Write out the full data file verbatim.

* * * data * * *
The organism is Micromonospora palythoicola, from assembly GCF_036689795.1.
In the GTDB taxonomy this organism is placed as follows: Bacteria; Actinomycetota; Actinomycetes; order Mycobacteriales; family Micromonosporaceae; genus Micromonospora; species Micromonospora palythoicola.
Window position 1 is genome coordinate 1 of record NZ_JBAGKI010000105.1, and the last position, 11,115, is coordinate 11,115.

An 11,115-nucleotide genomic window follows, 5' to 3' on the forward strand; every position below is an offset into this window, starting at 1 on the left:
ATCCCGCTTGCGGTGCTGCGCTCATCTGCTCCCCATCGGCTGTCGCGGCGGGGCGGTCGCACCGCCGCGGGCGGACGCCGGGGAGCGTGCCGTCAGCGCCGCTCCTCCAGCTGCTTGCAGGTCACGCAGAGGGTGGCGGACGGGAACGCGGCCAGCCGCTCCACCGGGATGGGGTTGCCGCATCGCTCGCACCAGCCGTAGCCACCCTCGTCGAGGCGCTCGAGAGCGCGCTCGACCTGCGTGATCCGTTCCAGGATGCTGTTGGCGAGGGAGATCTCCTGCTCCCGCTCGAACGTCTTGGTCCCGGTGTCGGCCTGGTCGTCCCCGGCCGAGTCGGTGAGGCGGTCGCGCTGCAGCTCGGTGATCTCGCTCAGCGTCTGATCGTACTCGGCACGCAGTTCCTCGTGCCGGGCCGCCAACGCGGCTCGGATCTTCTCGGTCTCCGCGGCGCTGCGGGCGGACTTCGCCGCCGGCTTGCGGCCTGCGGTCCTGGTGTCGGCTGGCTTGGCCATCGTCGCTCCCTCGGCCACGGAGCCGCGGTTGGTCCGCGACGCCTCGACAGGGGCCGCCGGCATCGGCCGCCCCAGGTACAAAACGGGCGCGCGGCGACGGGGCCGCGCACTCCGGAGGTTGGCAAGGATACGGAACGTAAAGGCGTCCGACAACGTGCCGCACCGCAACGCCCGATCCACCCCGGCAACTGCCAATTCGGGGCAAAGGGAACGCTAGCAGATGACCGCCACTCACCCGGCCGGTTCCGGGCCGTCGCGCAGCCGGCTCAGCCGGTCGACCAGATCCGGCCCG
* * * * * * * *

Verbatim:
The organism is Micromonospora palythoicola, from assembly GCF_036689795.1.
In the GTDB taxonomy this organism is placed as follows: Bacteria; Actinomycetota; Actinomycetes; order Mycobacteriales; family Micromonosporaceae; genus Micromonospora; species Micromonospora palythoicola.
Window position 1 is genome coordinate 1 of record NZ_JBAGKI010000105.1, and the last position, 11,115, is coordinate 11,115.

An 11,115-nucleotide genomic window follows, 5' to 3' on the forward strand; every position below is an offset into this window, starting at 1 on the left:
ATCCCGCTTGCGGTGCTGCGCTCATCTGCTCCCCATCGGCTGTCGCGGCGGGGCGGTCGCACCGCCGCGGGCGGACGCCGGGGAGCGTGCCGTCAGCGCCGCTCCTCCAGCTGCTTGCAGGTCACGCAGAGGGTGGCGGACGGGAACGCGGCCAGCCGCTCCACCGGGATGGGGTTGCCGCATCGCTCGCACCAGCCGTAGCCACCCTCGTCGAGGCGCTCGAGAGCGCGCTCGACCTGCGTGATCCGTTCCAGGATGCTGTTGGCGAGGGAGATCTCCTGCTCCCGCTCGAACGTCTTGGTCCCGGTGTCGGCCTGGTCGTCCCCGGCCGAGTCGGTGAGGCGGTCGCGCTGCAGCTCGGTGATCTCGCTCAGCGTCTGATCGTACTCGGCACGCAGTTCCTCGTGCCGGGCCGCCAACGCGGCTCGGATCTTCTCGGTCTCCGCGGCGCTGCGGGCGGACTTCGCCGCCGGCTTGCGGCCTGCGGTCCTGGTGTCGGCTGGCTTGGCCATCGTCGCTCCCTCGGCCACGGAGCCGCGGTTGGTCCGCGACGCCTCGACAGGGGCCGCCGGCATCGGCCGCCCCAGGTACAAAACGGGCGCGCGGCGACGGGGCCGCGCACTCCGGAGGTTGGCAAGGATACGGAACGTAAAGGCGTCCGACAACGTGCCGCACCGCAACGCCCGATCCACCCCGGCAACTGCCAATTCGGGGCAAAGGGAACGCTAGCAGATGACCGCCACTCACCCGGCCGGTTCCGGGCCGTCGCGCAGCCGGCTCAGCCGGTCGACCAGATCCGGCCCG